Freedom from Death
I am thirty-five years old. According to statistics, I have a chance of reaching seventy years old. As the years pass by, I am suddenly becoming aware of the passing of people. Relatives who surprised me with their vigor at the age of seventy now seem so vulnerable at the age of eighty.
My father passed away when I was sixteeen, and my mother entered the beyond when I was twenty-nine years old. A friend of mine at work talked to me when my mother passed away. He mentioned how he felt that he was truly alone in this world when his father passed. When you lose both of your parents, it is as if you join a club of loners.
My teacher told us a story that happened to him when his mother passed away. As he was sitting in the crowd, an older woman was laughing, whispering to another woman and pointing to him. When he asked why she was laughing, the woman replied, "You are free." My teacher was taken aback. He did not understand what the old woman said. The woman just kept repeating to him "You are free."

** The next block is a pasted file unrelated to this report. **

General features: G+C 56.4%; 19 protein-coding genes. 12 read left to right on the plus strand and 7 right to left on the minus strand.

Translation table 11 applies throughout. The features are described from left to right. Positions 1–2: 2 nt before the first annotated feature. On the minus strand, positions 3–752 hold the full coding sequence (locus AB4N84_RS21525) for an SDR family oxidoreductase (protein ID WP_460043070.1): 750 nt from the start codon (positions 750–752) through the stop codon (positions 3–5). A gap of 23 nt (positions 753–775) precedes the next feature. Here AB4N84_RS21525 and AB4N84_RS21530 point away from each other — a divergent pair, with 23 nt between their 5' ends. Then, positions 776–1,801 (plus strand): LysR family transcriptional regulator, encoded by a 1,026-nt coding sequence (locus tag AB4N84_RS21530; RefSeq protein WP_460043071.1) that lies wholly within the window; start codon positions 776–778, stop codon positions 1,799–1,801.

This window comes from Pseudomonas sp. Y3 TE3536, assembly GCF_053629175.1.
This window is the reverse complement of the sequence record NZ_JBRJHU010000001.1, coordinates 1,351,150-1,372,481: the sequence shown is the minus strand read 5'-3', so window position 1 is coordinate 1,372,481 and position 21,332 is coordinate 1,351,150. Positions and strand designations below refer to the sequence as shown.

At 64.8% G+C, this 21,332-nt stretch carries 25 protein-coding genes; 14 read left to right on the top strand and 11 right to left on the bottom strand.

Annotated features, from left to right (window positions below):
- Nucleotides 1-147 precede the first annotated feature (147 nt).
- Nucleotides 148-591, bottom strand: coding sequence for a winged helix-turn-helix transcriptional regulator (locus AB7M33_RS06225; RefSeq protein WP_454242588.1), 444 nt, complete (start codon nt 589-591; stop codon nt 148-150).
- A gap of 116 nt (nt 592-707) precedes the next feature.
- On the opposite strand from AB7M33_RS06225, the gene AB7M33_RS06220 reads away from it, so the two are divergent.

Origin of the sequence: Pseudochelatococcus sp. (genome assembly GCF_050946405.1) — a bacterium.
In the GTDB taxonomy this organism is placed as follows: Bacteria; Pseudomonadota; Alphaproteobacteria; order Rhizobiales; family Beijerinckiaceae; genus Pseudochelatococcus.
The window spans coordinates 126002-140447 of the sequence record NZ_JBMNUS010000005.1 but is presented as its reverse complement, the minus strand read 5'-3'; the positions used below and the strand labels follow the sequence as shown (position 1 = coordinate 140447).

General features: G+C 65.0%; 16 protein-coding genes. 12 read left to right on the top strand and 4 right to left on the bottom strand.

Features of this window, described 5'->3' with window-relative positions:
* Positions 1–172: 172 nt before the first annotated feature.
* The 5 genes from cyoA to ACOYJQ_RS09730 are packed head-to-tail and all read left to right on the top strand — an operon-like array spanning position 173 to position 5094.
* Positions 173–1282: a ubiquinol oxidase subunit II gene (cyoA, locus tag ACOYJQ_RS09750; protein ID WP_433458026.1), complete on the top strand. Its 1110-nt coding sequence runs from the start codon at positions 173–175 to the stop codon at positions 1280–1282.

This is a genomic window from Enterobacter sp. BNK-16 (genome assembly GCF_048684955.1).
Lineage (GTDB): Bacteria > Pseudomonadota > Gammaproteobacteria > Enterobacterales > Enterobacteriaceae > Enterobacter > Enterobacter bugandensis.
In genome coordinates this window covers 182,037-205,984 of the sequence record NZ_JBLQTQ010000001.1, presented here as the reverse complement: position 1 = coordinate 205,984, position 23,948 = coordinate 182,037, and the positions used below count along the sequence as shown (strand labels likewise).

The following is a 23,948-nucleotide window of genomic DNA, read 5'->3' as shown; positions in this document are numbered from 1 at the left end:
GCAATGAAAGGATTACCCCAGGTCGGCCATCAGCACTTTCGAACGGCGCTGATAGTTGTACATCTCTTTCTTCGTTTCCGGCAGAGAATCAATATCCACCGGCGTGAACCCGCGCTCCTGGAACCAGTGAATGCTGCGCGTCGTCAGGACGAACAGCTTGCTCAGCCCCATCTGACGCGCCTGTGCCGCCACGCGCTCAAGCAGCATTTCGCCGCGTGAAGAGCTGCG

Years later, my teacher would tell us about that day in his life. He had come to realize that the freedom is real. He is free to lead his life, to follow his own counsel and to create a world for his own without having to ask permission or approval from his parents.
In the death of parents, I have seen many people cry and be sad. I only hope that in the end, they will see that their life is their own now. That it is okay to feel sad for a little bit of time. But that after that sadness, they must choose to be happy. They must choose to live a life and not think of what might have been and what could have been.
This one is for Uncle Pablo Ruiz who passed away this month. A World War II veteran. A marcher in the Bataan Death March. A father, grandfather and great-grandfather. An anonymous veteran from whom much is owed by this generation.